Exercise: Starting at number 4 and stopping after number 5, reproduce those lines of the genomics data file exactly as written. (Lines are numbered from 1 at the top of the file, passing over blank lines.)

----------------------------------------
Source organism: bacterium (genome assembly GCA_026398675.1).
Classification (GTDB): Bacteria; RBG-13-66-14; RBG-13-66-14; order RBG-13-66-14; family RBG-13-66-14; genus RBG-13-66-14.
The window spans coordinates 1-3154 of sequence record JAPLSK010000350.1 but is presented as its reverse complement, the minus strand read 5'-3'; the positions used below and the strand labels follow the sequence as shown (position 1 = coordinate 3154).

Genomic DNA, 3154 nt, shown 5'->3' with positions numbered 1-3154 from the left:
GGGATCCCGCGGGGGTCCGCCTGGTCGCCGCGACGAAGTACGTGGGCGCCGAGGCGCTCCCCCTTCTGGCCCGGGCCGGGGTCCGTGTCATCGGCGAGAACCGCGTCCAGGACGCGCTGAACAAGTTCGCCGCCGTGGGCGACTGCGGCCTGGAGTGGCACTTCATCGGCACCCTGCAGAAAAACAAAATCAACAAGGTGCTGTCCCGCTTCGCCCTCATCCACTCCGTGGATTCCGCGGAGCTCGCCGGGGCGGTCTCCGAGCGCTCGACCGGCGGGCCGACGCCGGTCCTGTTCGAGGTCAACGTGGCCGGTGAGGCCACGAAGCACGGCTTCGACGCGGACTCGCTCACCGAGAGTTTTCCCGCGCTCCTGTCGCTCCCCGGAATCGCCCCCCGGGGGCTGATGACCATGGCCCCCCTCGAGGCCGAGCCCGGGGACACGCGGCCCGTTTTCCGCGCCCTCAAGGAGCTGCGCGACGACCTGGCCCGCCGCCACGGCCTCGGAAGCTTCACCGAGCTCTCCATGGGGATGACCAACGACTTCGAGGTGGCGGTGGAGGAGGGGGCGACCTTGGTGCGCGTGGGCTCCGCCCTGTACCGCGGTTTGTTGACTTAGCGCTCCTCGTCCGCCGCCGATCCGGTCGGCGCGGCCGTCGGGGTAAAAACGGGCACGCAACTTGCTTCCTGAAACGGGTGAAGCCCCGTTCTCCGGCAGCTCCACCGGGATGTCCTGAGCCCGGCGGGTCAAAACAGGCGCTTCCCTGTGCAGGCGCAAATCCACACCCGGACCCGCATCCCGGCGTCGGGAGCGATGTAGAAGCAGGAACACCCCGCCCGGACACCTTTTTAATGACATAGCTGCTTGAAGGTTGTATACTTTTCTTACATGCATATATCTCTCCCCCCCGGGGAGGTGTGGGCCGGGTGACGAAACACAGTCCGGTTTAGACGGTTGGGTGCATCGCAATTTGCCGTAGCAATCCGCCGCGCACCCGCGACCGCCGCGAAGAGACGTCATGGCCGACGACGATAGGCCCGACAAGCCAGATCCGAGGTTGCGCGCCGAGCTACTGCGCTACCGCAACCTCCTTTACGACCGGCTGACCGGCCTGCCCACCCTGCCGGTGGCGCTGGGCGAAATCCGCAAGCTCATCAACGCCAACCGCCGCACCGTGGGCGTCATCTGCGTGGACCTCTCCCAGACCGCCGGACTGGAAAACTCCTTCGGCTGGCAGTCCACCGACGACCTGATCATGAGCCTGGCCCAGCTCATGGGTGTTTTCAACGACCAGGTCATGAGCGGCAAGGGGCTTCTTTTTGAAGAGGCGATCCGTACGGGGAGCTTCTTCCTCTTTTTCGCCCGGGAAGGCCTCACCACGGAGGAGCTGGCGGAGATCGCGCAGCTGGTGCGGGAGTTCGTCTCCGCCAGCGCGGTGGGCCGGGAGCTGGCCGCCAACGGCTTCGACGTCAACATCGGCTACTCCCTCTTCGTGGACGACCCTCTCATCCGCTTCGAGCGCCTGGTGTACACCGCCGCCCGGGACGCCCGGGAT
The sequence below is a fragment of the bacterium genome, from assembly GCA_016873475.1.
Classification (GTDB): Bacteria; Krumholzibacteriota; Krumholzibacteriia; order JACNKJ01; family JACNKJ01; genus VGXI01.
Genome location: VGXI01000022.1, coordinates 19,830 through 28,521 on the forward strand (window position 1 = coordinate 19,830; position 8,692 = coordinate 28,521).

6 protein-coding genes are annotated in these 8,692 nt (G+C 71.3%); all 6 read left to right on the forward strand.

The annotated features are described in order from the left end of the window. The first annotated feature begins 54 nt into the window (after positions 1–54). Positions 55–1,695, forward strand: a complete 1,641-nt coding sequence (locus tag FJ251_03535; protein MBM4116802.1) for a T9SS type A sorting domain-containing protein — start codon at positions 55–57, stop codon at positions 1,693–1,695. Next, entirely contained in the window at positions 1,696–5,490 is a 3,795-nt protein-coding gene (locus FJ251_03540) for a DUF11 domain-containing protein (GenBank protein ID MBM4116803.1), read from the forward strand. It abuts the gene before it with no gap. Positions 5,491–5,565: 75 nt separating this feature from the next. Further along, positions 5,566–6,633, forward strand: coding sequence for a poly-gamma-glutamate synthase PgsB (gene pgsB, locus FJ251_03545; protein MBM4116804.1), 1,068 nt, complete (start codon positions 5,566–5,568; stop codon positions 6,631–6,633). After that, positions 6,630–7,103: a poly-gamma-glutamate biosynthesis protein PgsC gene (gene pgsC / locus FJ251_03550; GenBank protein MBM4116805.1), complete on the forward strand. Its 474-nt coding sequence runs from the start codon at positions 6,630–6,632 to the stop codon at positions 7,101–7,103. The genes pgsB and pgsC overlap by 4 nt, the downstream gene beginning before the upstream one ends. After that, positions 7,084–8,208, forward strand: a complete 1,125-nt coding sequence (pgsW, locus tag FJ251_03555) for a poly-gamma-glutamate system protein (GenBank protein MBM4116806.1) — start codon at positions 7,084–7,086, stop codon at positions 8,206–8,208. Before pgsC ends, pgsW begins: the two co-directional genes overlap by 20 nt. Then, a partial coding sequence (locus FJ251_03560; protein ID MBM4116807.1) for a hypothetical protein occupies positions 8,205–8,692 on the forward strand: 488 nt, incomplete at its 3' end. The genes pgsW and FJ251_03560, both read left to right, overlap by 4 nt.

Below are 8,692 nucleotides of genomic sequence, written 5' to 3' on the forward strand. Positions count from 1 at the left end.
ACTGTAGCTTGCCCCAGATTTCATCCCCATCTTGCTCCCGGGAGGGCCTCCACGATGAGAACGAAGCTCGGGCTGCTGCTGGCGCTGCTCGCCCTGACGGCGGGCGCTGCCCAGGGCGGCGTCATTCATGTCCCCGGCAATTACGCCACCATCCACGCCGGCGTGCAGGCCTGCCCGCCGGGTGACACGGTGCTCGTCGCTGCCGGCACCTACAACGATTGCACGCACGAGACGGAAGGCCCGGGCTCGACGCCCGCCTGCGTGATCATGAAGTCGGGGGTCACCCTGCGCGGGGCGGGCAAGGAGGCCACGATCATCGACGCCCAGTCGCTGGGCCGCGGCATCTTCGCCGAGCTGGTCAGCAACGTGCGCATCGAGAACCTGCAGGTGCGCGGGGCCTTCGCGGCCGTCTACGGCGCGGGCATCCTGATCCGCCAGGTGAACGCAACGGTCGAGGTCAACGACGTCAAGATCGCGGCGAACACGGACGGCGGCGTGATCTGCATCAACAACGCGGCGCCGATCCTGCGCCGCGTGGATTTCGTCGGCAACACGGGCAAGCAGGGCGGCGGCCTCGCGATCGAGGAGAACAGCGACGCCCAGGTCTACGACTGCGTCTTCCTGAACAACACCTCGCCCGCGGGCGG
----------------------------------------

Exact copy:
Genomic DNA, 3154 nt, shown 5'->3' with positions numbered 1-3154 from the left:
GGGATCCCGCGGGGGTCCGCCTGGTCGCCGCGACGAAGTACGTGGGCGCCGAGGCGCTCCCCCTTCTGGCCCGGGCCGGGGTCCGTGTCATCGGCGAGAACCGCGTCCAGGACGCGCTGAACAAGTTCGCCGCCGTGGGCGACTGCGGCCTGGAGTGGCACTTCATCGGCACCCTGCAGAAAAACAAAATCAACAAGGTGCTGTCCCGCTTCGCCCTCATCCACTCCGTGGATTCCGCGGAGCTCGCCGGGGCGGTCTCCGAGCGCTCGACCGGCGGGCCGACGCCGGTCCTGTTCGAGGTCAACGTGGCCGGTGAGGCCACGAAGCACGGCTTCGACGCGGACTCGCTCACCGAGAGTTTTCCCGCGCTCCTGTCGCTCCCCGGAATCGCCCCCCGGGGGCTGATGACCATGGCCCCCCTCGAGGCCGAGCCCGGGGACACGCGGCCCGTTTTCCGCGCCCTCAAGGAGCTGCGCGACGACCTGGCCCGCCGCCACGGCCTCGGAAGCTTCACCGAGCTCTCCATGGGGATGACCAACGACTTCGAGGTGGCGGTGGAGGAGGGGGCGACCTTGGTGCGCGTGGGCTCCGCCCTGTACCGCGGTTTGTTGACTTAGCGCTCCTCGTCCGCCGCCGATCCGGTCGGCGCGGCCGTCGGGGTAAAAACGGGCACGCAACTTGCTTCCTGAAACGGGTGAAGCCCCGTTCTCCGGCAGCTCCACCGGGATGTCCTGAGCCCGGCGGGTCAAAACAGGCGCTTCCCTGTGCAGGCGCAAATCCACACCCGGACCCGCATCCCGGCGTCGGGAGCGATGTAGAAGCAGGAACACCCCGCCCGGACACCTTTTTAATGACATAGCTGCTTGAAGGTTGTATACTTTTCTTACATGCATATATCTCTCCCCCCCGGGGAGGTGTGGGCCGGGTGACGAAACACAGTCCGGTTTAGACGGTTGGGTGCATCGCAATTTGCCGTAGCAATCCGCCGCGCACCCGCGACCGCCGCGAAGAGACGTCATGGCCGACGACGATAGGCCCGACAAGCCAGATCCGAGGTTGCGCGCCGAGCTACTGCGCTACCGCAACCTCCTTTACGACCGGCTGACCGGCCTGCCCACCCTGCCGGTGGCGCTGGGCGAAATCCGCAAGCTCATCAACGCCAACCGCCGCACCGTGGGCGTCATCTGCGTGGACCTCTCCCAGACCGCCGGACTGGAAAACTCCTTCGGCTGGCAGTCCACCGACGACCTGATCATGAGCCTGGCCCAGCTCATGGGTGTTTTCAACGACCAGGTCATGAGCGGCAAGGGGCTTCTTTTTGAAGAGGCGATCCGTACGGGGAGCTTCTTCCTCTTTTTCGCCCGGGAAGGCCTCACCACGGAGGAGCTGGCGGAGATCGCGCAGCTGGTGCGGGAGTTCGTCTCCGCCAGCGCGGTGGGCCGGGAGCTGGCCGCCAACGGCTTCGACGTCAACATCGGCTACTCCCTCTTCGTGGACGACCCTCTCATCCGCTTCGAGCGCCTGGTGTACACCGCCGCCCGGGACGCCCGGGAT